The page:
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Day 15

June 14, 2010 10 comments

Location: Haddonfield, NJ 

Miles Driven: 190 

Total Miles: 3,159 

3000 miles!  A definite milestone, I think.  The first thing I could think of is a song by one of my favorite folk musicians, Ellis Paul, entitled “3,000 Miles” 

Left Bethesda around noon, said my goodbyes, and headed Northeast towards southern NJ.  I knew I had to be back in the North when I paid around $15 in tolls to travel for under 180 miles of traveling.  I failed to hit up an ATM before getting on the road, so I had to reach into the big bag of coins to pay most of the tolls (I imagine the lady who accepted $5 worth of  coins was not too happy with me). 

Some bug splatter up front, but the Mazda is doing great

Back in somewhat familiar territory

My plan was to head towards the town of Medford, NJ where my friend Kelly’s parents and brother have an ice cream shop called Coneheads.   It worked out that ice cream was the exact pick-me-up I needed, and I couldn’t have met a nicer group of people.  Kelly’s parents, Ken and Mame, and her brother, Brian, were so very welcoming.  They made a great waffle-cone brownie sundae for me, and I enjoyed that while chatting with everybody.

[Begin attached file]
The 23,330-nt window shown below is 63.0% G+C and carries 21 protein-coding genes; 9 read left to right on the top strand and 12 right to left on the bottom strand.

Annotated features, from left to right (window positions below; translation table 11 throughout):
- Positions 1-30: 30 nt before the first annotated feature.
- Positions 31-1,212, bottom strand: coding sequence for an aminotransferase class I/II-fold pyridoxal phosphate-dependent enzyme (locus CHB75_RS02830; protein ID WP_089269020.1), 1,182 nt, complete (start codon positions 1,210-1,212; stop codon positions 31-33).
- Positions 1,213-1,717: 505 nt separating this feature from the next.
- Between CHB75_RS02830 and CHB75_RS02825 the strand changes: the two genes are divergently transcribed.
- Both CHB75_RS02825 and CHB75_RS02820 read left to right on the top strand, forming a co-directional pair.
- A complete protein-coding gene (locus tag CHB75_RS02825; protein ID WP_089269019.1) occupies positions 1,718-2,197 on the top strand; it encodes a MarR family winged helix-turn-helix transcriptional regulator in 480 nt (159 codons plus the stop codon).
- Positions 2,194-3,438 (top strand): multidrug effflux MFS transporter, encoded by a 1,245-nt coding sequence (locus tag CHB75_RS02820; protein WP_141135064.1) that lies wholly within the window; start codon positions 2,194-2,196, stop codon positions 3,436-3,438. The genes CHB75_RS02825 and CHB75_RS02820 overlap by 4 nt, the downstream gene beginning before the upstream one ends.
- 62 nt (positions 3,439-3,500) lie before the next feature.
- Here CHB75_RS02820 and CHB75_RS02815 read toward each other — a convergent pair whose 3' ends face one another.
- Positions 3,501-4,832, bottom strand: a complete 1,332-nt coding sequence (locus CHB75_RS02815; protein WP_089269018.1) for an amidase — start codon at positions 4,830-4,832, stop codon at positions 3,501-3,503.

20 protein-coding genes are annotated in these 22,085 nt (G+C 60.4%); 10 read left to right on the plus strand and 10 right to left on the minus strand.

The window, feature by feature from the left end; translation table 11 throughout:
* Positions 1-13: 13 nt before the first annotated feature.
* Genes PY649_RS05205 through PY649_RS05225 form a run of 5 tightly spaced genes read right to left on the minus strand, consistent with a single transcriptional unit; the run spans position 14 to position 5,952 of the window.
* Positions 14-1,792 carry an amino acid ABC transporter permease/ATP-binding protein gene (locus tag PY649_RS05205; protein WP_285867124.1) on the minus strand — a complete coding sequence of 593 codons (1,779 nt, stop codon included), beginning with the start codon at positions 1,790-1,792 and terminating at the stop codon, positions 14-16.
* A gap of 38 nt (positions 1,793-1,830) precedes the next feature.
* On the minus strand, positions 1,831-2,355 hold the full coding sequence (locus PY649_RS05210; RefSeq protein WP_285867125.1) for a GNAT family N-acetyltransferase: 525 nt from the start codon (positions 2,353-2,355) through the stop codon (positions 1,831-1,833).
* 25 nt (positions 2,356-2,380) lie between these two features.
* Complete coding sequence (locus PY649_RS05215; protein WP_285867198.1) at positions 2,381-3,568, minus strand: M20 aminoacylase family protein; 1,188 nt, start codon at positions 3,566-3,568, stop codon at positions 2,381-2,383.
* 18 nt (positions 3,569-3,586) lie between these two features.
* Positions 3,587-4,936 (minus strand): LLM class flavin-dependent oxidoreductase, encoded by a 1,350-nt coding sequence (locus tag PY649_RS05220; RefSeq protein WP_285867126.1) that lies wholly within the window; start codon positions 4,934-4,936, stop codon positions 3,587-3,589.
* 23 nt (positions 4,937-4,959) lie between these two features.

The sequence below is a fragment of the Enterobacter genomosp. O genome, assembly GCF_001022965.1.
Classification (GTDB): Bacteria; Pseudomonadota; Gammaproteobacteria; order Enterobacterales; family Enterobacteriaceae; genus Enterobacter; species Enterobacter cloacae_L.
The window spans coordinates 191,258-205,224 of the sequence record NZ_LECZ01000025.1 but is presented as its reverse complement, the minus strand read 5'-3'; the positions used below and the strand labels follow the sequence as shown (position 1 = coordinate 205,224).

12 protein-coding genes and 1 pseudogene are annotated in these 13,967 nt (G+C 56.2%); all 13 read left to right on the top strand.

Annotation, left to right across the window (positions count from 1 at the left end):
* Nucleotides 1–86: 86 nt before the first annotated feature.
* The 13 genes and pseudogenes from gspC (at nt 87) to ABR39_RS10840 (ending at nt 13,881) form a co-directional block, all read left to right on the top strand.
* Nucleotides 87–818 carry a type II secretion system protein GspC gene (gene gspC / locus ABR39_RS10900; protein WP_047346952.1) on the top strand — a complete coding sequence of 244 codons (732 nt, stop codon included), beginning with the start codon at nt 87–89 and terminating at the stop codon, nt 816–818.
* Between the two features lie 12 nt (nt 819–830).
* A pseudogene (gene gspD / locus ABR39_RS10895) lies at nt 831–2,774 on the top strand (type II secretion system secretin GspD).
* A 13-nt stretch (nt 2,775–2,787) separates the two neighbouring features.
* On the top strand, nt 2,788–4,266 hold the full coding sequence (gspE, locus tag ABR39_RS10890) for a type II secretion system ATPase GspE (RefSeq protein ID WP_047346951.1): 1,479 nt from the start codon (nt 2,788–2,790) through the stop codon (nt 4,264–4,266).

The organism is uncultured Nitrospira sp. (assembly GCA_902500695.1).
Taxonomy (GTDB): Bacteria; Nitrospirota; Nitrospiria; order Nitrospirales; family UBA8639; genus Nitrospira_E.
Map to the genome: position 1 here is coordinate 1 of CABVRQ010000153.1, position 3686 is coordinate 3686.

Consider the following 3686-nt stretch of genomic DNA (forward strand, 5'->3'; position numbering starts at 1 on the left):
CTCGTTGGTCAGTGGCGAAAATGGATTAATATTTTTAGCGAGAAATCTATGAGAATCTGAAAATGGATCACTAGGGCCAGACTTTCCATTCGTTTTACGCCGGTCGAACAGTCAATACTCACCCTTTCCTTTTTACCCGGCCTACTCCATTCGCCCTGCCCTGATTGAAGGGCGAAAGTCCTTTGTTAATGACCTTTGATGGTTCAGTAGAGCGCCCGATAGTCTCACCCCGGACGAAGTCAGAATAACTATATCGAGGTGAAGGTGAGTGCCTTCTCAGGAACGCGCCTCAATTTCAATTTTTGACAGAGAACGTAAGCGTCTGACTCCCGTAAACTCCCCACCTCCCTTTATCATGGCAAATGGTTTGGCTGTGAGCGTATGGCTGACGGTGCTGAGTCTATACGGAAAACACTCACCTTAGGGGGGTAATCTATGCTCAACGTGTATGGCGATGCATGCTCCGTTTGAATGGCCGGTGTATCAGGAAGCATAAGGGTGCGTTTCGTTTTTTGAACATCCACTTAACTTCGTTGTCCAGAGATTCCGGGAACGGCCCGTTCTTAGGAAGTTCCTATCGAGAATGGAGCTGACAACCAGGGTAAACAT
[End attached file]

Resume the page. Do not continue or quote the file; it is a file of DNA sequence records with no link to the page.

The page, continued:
Me, Ken, Mame, and Brian

I even got a tour of the operations, learning how ice cream gets made.  It was like I was in the TV show “How It’s Made.”  If anyone is in the southern Jersey area, I highly recommend a visit to Coneheads.  Great people, great ice cream, and some great artwork inside.  Here’s one of my favorite paintings that hung on the wall: 

I love the subtle replacement of his microphone

So go check it out!  You won’t be disappointed  

Coneheads 

617 Stokes Rd.  Medford, NJ 08055 

Had just a half hour drive from Coneheads to my buddy Sam’s place in Haddonfield.  Hadn’t seen Sam since New Years.  We arranged a small get together at a nearby bar for my friends in the Philly/Moorestown area to all meet.  It’s been years since I’ve seen some of these guys.